The ridiculousness of the McDonald’s Ice Cream machine and dip cone disasters curl a 50 principle into my conscience. What is a 50 principle? It is one of the 50 mantra’s I have used to run business. This one? “When your customer comes to you with a mess, don’t hand them toilet paper. Fix it!” Our government could learn from that one, but that is another issue all together.
A large hospital struggled with failing nurse support equipment for the computer communication systems. Two color printers were constantly failing. The light pen driven tabletop consoles blipped constantly. The team assigned were going from station to station taking one piece out and bringing “repaired spares” to the nurses stations. Nurses were lived. Doctors were known to slam the equipment against the wall. And the repair techs hated their jobs. The vendor doing the repairs was making a fortune.
The area had just been assigned to me. It was early days for personal computers and IT took months to create a simple app. I needed a tracking system to do some analysis and so created my own using a home dual floppy computer and a copy of dbase. Only the oldest of managers and home computers will understand what I just wrote. But here’s the gist. My team and I invented a paper driven, quick solution system to analyze patterns. Immediately, we began to record ever interaction with every piece of equipment and every result. Second principle: Inspect what you expect. Expect what you inspect. Third Principle: Blue sheet every problem and idea. Document for later analysis.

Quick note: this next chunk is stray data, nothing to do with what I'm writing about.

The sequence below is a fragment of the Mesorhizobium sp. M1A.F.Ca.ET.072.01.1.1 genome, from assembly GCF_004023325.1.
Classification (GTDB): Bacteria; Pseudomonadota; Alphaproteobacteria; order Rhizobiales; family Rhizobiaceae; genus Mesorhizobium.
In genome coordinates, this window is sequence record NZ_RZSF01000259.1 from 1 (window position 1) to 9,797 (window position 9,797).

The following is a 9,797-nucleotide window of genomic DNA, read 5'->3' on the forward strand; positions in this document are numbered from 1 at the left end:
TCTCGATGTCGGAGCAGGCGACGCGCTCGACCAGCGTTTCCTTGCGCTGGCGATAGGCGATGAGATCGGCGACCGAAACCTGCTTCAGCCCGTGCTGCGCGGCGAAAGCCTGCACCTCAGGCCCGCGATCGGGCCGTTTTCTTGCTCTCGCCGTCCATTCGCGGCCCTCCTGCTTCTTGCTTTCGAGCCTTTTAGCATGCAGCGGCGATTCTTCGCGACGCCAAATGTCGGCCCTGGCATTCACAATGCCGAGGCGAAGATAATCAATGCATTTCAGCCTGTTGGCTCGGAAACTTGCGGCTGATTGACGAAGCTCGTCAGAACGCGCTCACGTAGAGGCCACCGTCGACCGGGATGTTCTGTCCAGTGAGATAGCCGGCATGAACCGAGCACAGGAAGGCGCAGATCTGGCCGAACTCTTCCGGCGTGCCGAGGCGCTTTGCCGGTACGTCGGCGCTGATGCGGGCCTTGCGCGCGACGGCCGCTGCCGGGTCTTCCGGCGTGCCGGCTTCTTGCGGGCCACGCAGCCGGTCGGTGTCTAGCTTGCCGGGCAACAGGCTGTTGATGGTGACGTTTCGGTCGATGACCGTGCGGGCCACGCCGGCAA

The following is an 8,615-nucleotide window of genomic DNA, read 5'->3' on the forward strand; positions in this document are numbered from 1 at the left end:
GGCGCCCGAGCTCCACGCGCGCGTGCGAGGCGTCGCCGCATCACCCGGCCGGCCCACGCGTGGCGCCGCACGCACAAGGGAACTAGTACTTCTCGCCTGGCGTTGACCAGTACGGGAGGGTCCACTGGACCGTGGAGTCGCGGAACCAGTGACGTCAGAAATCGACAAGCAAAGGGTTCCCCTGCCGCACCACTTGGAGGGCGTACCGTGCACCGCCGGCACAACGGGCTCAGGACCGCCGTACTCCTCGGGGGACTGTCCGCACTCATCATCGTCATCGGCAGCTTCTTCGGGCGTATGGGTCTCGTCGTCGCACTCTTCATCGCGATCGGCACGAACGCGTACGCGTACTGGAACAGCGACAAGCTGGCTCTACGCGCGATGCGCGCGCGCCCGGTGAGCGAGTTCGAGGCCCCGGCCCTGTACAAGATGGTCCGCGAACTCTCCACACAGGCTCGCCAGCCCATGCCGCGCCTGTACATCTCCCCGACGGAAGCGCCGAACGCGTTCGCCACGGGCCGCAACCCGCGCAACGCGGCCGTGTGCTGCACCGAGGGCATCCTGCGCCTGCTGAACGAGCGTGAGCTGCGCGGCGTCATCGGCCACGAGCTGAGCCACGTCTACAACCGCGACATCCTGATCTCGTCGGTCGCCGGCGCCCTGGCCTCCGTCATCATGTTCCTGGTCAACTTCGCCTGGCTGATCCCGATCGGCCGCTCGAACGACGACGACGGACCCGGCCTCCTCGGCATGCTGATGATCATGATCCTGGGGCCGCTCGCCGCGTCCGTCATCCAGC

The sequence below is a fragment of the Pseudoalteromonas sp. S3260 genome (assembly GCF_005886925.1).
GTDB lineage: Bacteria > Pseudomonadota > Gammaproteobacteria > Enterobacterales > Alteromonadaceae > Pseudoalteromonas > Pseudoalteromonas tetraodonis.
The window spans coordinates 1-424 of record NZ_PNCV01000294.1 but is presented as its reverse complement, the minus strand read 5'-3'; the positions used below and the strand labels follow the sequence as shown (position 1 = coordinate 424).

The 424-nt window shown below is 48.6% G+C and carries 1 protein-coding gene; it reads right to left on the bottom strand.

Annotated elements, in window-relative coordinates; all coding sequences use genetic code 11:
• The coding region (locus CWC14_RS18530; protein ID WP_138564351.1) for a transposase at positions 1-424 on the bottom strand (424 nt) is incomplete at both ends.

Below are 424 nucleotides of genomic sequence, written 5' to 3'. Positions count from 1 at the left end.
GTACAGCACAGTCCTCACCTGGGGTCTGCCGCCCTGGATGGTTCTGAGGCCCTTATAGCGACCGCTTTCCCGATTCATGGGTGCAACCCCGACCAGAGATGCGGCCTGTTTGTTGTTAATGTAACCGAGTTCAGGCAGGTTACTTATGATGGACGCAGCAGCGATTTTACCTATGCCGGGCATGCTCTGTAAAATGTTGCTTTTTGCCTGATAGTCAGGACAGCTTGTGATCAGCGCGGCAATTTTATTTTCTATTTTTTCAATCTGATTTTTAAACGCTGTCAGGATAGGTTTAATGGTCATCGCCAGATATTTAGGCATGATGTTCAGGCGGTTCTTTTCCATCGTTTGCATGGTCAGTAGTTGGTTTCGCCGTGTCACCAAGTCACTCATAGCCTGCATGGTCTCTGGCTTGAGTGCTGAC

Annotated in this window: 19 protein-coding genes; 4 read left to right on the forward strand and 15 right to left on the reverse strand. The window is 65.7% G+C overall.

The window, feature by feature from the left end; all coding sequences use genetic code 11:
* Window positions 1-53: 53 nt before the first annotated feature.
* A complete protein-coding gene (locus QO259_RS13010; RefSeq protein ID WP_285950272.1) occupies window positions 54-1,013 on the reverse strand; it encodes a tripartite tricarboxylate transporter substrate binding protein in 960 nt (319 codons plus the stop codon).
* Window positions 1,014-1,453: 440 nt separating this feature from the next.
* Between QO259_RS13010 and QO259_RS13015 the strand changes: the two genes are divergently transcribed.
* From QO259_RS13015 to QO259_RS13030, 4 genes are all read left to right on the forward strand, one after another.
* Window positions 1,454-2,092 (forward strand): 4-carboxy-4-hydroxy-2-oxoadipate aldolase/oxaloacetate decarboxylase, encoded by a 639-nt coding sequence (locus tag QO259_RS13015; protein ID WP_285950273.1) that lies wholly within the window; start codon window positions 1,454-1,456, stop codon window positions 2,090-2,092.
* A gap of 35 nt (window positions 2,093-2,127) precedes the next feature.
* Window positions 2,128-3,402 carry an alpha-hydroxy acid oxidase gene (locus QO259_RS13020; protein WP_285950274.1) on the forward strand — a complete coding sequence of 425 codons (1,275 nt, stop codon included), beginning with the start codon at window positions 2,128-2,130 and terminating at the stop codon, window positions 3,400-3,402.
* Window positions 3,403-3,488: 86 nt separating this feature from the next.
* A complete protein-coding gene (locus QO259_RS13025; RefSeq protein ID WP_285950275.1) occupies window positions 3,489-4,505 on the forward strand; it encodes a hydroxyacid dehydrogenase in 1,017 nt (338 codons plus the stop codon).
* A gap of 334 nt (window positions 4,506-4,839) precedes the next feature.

After a month of analysis, we found that printers only lasted an average of six days at the nurses stations and some stations had averages closer to 3 days. Drilling down into the data and tapping the brains of the techs, a few amazing discoveries were made.
1. The most common problem was static electricity causing paper dust to get into the light sensors on the printers, which caused the mechanisms to jam and damage. Solution: Issue the techs air cans to blow out the dust. Result: Average went to 10 days between failures (MTBF - mean time between failure for you engineering geeks.)
2. Printers returned from the repair bay lasted half the time as those repaired in place between failures. Solution: Quit moving the equipment from station to repair bay. The movement was causing more problems than they had originally. Fix in place if at all possible. Result: MTBF went to 20 days.
3. The vendor repair tech was too slow to my liking. Solution: Turn these simple repairs over to internal techs, use the vendor for parts only. Result: Repair times went from 10 days to one day. MTBF went to 30 days. Cost reduced by hundreds of thousands of dollars a year. Vendor was not happy, but nurses began buying gifts for the techs. My staff received raises and all expenses of the area were paid in cost savings.
4. The equipment used a proprietary black box converter to operate in conjunction with the main computer system. This prevented us from acquiring more current equipment that was more reliable. Solution: Hire a brain to create our own “white box” converter for the simple algorithms and purchase new more reliably designed printers. Result: $300,000 in immediate savings in the purchase versus using the vendor supplied equipment and MTBF of 6 months. WOWZA! Techs were available to work on other issues.
All of this was done using the simplest of brain versus machine. No one was trained in LEAN principles, though I recommend that training. Just good ol’ common sense love the customer, love the product, love the team persistence along with the 50 principles.
Manage Well: An Eclectic Manager's Guide To Excellence by Philip Larson https://www.amazon.com/dp/1499503121/ref=cm_sw_r_tw_dp_NMJBZQFM8ZASJQ1S6B6Z via @amazon (31 of the 50 principles)